CBT – Identify traumatic events in your lifetime
CPT – Cognitive Process Therapist for PTSD
I am in the process of becoming an approved Provider.
Cognitive Processing Therapy helps clients examine their own thinking. Worksheets are employed to build the skills necessary to identify thoughts and feelings related to the trauma and to learn to question thoughts by examining the evidence and the context and by looking for patterns of problematic thinking (such as jumping to conclusions and mindreading).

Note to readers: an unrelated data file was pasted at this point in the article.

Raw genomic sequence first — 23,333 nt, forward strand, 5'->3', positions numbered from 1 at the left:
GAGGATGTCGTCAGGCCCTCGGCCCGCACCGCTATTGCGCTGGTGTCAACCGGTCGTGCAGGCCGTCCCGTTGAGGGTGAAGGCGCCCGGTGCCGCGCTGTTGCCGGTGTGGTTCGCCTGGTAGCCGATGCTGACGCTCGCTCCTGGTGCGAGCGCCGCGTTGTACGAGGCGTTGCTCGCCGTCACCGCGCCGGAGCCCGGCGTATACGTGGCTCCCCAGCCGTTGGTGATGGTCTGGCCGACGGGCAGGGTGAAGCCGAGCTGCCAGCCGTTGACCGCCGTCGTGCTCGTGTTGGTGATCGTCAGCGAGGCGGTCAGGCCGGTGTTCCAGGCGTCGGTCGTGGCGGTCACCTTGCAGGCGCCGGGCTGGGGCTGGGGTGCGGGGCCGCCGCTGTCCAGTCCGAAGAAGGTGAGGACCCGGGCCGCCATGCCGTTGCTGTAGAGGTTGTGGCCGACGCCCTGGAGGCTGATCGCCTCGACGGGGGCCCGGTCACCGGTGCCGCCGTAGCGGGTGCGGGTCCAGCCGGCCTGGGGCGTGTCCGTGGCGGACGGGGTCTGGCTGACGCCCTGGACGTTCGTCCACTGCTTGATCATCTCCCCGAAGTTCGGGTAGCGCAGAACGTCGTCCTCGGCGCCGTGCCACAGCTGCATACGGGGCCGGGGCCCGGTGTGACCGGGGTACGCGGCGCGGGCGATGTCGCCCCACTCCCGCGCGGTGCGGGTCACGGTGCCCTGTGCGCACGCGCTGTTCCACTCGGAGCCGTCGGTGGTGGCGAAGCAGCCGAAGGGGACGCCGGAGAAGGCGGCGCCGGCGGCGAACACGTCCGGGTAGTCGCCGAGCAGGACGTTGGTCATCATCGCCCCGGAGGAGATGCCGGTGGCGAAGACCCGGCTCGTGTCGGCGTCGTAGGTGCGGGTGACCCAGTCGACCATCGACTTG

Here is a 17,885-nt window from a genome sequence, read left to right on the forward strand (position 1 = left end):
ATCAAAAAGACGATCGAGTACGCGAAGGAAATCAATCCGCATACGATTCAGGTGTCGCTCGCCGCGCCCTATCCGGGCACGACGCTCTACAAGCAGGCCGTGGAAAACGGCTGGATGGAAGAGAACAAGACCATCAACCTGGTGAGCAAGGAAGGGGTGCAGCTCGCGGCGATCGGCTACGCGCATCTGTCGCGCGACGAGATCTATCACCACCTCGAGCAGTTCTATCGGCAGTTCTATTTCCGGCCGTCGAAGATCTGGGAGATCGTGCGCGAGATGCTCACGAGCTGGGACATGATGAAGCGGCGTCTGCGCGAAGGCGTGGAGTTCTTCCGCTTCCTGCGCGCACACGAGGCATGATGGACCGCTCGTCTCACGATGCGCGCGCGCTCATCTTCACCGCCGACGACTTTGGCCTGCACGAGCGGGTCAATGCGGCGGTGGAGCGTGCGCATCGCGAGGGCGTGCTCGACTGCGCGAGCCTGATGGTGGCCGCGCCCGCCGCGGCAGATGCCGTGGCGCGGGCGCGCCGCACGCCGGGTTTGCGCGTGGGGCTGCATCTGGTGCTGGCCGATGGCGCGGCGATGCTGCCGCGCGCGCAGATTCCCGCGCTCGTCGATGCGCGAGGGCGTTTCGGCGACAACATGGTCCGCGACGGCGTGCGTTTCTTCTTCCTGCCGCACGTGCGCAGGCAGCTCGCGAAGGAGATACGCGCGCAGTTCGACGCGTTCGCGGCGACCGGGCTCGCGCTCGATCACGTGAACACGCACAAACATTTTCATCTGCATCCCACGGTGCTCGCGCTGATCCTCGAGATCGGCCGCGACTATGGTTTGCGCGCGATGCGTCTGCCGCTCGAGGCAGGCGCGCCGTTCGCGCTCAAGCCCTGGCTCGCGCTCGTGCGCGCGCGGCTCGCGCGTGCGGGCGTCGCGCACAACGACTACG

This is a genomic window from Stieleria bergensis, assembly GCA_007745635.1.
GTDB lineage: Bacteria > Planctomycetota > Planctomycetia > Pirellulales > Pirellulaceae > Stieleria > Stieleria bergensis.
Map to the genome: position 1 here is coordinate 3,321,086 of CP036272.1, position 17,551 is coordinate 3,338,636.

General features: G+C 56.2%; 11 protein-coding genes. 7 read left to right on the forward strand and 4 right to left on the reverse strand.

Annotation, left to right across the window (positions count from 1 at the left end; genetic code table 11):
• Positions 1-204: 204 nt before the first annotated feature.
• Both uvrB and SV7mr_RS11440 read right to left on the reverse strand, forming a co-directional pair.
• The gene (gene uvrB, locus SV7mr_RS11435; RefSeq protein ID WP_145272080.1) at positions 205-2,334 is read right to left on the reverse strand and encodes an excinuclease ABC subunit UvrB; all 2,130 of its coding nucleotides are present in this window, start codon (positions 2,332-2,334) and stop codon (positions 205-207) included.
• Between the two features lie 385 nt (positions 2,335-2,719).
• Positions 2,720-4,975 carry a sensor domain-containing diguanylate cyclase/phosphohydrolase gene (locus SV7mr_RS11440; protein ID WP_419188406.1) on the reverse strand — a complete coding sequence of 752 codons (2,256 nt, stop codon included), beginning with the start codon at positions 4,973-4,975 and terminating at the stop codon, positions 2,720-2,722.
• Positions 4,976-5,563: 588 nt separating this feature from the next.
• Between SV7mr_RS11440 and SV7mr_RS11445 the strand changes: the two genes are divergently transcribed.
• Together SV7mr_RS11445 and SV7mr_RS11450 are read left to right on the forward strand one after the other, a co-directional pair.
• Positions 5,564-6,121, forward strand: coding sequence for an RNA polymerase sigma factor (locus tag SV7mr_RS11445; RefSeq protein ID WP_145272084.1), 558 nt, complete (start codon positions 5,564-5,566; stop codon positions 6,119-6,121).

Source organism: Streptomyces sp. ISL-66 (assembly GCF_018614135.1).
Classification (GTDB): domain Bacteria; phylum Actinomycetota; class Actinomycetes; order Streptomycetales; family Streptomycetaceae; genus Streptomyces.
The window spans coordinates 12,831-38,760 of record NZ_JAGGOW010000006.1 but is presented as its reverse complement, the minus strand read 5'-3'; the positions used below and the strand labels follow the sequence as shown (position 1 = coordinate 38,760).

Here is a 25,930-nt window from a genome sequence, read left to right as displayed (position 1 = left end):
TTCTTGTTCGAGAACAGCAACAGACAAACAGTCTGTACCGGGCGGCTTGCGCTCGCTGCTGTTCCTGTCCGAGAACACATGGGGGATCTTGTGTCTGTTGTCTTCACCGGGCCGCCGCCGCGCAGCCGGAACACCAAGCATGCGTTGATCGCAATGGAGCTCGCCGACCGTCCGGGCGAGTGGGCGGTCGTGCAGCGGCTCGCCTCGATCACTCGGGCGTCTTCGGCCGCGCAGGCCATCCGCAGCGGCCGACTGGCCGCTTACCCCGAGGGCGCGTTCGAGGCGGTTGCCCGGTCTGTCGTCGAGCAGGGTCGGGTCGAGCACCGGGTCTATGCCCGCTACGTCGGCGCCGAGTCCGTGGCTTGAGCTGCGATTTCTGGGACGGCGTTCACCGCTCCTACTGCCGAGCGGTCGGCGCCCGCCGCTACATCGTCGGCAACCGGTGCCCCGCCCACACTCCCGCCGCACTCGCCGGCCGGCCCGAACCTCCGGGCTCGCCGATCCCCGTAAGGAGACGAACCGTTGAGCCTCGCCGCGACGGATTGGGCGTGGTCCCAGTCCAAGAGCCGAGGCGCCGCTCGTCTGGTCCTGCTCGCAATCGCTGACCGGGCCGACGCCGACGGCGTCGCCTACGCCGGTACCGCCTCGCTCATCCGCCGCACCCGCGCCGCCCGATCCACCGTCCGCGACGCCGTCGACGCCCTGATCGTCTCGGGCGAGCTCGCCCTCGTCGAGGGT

In CPT, the initial focus of treatment is on examining Stuck Points related to how the client views the trauma itself in light of prior beliefs (assimilated Stuck Points). Later, the focus shifts to examining beliefs about oneself, others, or the world that may have undergone a dramatic change as a result of the traumatic experience (over-accommodated Stuck Points). In the second half of CPT, modules are introduced based on themes that relate to areas of thinking that are often disrupted by experiences of trauma: safety, trust, power/control, esteem, and intimacy. At the end of CPT, the client is asked to reflect on how he/she currently thinks about the trauma by writing a final impact statement, which serves as a means of helping the client see how his/her thinking has changed during the course of CPT..